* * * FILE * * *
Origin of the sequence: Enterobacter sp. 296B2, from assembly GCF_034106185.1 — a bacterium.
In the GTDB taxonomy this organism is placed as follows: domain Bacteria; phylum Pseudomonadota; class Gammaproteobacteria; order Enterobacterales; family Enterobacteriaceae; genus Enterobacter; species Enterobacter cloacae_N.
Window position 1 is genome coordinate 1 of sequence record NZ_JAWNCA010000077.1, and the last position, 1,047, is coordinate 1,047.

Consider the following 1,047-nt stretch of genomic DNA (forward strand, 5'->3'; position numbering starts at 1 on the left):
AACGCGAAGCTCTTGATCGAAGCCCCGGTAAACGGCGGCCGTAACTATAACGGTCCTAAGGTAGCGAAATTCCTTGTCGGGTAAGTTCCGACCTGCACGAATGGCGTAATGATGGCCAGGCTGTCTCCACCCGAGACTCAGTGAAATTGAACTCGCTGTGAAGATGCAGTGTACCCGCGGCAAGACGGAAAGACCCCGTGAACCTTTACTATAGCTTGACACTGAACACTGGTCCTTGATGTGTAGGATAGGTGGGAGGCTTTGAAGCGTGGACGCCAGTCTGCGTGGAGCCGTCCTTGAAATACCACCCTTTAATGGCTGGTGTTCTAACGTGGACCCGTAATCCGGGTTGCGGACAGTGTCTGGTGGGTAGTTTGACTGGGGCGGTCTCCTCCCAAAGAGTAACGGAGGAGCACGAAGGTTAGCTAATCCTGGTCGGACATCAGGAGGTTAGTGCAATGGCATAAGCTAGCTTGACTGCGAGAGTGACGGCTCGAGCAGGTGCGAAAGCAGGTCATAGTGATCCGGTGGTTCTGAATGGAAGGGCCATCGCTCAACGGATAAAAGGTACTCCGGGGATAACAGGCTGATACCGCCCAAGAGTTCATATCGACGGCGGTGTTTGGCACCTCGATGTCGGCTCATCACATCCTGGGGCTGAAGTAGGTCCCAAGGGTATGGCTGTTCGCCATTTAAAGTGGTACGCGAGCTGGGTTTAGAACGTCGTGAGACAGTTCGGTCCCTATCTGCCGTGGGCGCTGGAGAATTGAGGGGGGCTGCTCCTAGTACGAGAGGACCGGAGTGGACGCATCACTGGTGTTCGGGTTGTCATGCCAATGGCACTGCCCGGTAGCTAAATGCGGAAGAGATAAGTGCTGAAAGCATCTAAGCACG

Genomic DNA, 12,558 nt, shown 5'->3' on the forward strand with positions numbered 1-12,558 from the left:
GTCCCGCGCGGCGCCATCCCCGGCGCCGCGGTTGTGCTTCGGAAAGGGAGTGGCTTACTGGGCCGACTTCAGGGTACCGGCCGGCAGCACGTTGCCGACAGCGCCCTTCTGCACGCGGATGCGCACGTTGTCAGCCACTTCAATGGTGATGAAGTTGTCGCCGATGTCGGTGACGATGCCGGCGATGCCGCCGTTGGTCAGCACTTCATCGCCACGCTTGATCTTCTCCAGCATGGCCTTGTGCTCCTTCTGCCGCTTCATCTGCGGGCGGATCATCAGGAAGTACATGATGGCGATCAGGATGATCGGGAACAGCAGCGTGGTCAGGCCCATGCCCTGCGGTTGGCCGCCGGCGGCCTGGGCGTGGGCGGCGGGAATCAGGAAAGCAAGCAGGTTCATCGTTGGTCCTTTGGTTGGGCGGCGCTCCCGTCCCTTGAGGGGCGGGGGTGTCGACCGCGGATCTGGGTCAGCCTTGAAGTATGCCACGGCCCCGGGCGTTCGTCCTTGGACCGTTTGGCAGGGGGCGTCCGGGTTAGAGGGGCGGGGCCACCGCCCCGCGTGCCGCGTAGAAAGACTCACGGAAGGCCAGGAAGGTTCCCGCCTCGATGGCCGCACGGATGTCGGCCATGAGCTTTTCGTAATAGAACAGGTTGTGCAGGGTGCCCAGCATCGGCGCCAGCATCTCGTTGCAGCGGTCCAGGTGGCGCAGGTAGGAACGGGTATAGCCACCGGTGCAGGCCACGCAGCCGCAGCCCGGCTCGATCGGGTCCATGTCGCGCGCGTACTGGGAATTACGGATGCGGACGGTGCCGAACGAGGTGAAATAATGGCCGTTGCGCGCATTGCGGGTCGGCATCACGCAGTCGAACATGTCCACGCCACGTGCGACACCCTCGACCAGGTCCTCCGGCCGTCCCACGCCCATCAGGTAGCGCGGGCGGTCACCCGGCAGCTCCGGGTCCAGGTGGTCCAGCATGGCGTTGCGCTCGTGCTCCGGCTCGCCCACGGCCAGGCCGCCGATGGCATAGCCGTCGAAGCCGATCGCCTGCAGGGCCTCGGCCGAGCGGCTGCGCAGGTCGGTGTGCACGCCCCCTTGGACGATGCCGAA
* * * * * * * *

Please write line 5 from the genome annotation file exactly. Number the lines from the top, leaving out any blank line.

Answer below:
AACGCGAAGCTCTTGATCGAAGCCCCGGTAAACGGCGGCCGTAACTATAACGGTCCTAAGGTAGCGAAATTCCTTGTCGGGTAAGTTCCGACCTGCACGAATGGCGTAATGATGGCCAGGCTGTCTCCACCCGAGACTCAGTGAAATTGAACTCGCTGTGAAGATGCAGTGTACCCGCGGCAAGACGGAAAGACCCCGTGAACCTTTACTATAGCTTGACACTGAACACTGGTCCTTGATGTGTAGGATAGGTGGGAGGCTTTGAAGCGTGGACGCCAGTCTGCGTGGAGCCGTCCTTGAAATACCACCCTTTAATGGCTGGTGTTCTAACGTGGACCCGTAATCCGGGTTGCGGACAGTGTCTGGTGGGTAGTTTGACTGGGGCGGTCTCCTCCCAAAGAGTAACGGAGGAGCACGAAGGTTAGCTAATCCTGGTCGGACATCAGGAGGTTAGTGCAATGGCATAAGCTAGCTTGACTGCGAGAGTGACGGCTCGAGCAGGTGCGAAAGCAGGTCATAGTGATCCGGTGGTTCTGAATGGAAGGGCCATCGCTCAACGGATAAAAGGTACTCCGGGGATAACAGGCTGATACCGCCCAAGAGTTCATATCGACGGCGGTGTTTGGCACCTCGATGTCGGCTCATCACATCCTGGGGCTGAAGTAGGTCCCAAGGGTATGGCTGTTCGCCATTTAAAGTGGTACGCGAGCTGGGTTTAGAACGTCGTGAGACAGTTCGGTCCCTATCTGCCGTGGGCGCTGGAGAATTGAGGGGGGCTGCTCCTAGTACGAGAGGACCGGAGTGGACGCATCACTGGTGTTCGGGTTGTCATGCCAATGGCACTGCCCGGTAGCTAAATGCGGAAGAGATAAGTGCTGAAAGCATCTAAGCACG